As a citizen, you can influence the political debate in international bodies by voting the right people in. As a politician, you can use your power to set the right minimum standards for firms. As a law professional, you can extend existing environmental laws by introducing non-monetary punishments that put the fear of worldruptcy in companies. As an economist, you can become agnostic about growth and realise that the economy happens between a social foundation and an ecological ceiling — which are both not countable with money. As a manager, you can set non-monetary targets for each project, product, or service you’re involved in — and aim for profit sufficiency instead of profit maximisation. And as a business owner, you can make yourself publicly accountable for your company’s societal and environmental impact.
Ultimately, it all comes down to redefining what success means for business. The current definition says: a company is successful as long as it meets its obligations to the bank. Everything else — individuals, communities, environment, natural resources, fines — are just factors to consider in the quest to maintain and grow financial objectives. As economist Ernst Friedrich Schumacher already noted in 1973:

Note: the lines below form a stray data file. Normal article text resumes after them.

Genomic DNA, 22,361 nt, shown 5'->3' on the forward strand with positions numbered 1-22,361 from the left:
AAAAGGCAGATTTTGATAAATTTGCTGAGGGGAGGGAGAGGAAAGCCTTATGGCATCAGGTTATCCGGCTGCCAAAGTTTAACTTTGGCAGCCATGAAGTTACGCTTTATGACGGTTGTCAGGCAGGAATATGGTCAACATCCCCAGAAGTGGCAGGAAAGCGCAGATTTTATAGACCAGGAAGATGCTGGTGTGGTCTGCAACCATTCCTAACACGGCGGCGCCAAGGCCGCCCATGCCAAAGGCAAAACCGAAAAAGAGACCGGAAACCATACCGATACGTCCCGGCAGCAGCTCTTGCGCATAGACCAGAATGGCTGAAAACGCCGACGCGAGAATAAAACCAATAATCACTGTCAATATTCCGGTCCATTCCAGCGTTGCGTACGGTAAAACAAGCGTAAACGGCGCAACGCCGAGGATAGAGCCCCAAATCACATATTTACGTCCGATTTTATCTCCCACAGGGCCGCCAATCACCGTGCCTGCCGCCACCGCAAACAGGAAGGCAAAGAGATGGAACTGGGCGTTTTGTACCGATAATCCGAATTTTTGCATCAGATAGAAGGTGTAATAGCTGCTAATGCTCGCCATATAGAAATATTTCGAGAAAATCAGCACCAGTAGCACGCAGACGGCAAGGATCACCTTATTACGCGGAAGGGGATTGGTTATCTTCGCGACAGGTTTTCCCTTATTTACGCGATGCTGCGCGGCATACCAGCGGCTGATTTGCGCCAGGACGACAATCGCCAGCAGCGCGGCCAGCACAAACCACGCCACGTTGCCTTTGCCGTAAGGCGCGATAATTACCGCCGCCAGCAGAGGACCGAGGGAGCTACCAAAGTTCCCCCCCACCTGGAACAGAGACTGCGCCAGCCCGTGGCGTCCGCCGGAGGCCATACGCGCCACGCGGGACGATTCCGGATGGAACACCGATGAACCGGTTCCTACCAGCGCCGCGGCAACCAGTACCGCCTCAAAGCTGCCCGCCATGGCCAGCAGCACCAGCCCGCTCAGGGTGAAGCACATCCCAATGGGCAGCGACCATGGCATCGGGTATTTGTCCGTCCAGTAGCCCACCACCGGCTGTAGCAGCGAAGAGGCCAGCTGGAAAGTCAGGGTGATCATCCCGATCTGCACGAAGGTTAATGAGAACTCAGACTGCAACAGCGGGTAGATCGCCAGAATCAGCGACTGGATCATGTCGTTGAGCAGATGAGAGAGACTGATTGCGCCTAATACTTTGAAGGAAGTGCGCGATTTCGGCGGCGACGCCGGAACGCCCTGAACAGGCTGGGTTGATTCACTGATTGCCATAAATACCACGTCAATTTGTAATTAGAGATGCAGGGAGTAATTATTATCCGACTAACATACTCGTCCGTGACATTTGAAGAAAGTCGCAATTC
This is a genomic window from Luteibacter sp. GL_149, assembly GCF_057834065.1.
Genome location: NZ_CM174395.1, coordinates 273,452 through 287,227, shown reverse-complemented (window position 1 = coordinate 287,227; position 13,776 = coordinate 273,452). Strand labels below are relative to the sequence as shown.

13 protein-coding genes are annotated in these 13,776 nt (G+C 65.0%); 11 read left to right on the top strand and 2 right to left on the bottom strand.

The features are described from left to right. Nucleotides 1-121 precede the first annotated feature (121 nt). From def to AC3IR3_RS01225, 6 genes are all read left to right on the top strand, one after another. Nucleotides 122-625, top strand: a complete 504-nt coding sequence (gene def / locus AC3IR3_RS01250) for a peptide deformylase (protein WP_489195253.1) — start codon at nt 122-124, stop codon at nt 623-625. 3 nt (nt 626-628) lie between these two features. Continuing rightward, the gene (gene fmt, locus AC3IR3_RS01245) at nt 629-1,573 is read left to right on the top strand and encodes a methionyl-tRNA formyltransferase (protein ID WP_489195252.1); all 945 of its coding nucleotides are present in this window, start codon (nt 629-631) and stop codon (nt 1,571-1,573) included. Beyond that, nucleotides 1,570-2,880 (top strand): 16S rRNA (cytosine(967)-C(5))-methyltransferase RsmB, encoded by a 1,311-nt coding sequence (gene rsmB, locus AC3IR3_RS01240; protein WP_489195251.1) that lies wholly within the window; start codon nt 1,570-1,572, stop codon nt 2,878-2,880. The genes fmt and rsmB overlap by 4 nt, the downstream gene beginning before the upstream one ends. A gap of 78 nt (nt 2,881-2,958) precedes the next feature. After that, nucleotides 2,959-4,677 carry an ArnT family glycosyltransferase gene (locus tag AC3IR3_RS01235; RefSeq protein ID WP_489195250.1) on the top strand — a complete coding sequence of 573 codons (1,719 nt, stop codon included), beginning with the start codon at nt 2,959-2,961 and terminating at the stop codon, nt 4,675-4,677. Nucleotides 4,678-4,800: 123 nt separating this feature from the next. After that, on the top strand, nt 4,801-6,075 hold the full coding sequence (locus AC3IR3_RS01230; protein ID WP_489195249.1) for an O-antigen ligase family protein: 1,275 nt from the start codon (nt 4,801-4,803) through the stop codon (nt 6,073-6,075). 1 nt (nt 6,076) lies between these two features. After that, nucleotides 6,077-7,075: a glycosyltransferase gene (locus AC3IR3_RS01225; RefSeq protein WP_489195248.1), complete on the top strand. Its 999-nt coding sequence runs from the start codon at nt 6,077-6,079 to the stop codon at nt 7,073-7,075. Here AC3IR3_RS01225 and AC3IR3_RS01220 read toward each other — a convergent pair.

“The strength of the idea of the private enterprise lies in its terrifying simplicity. It suggests that the totality of life can be reduced to one aspect — profits. The businessman, as a private individual, may still be interested in other aspects of life — perhaps even in goodness, truth and beauty — but as a businessman he concerns himself only with profits … Everything becomes crystal clear after you have reduced reality to one — one only — of its thousand aspects. You know what to do — whatever produces profits; you know what to avoid — whatever reduces them or makes a loss.”
We have to break this harmful paradigm that’s so empty of creativity and beauty. A firm should only be considered a success if it meets its obligations to both the bank and the world — and one cannot compensate for the other. Under this definition, companies like Volkswagen and HSBC, although performing well financially, are not successful. To get that kind of firm pursuing a modern definition of success, fines won’t do the trick; we need to establish the threat of worldruptcy.
I would like to thank Alessandro di Mascio, Annegret Bönemann, Mark Lambert, Nico Benoist, and Thijs Weenk for providing their critical insights and making this article possible.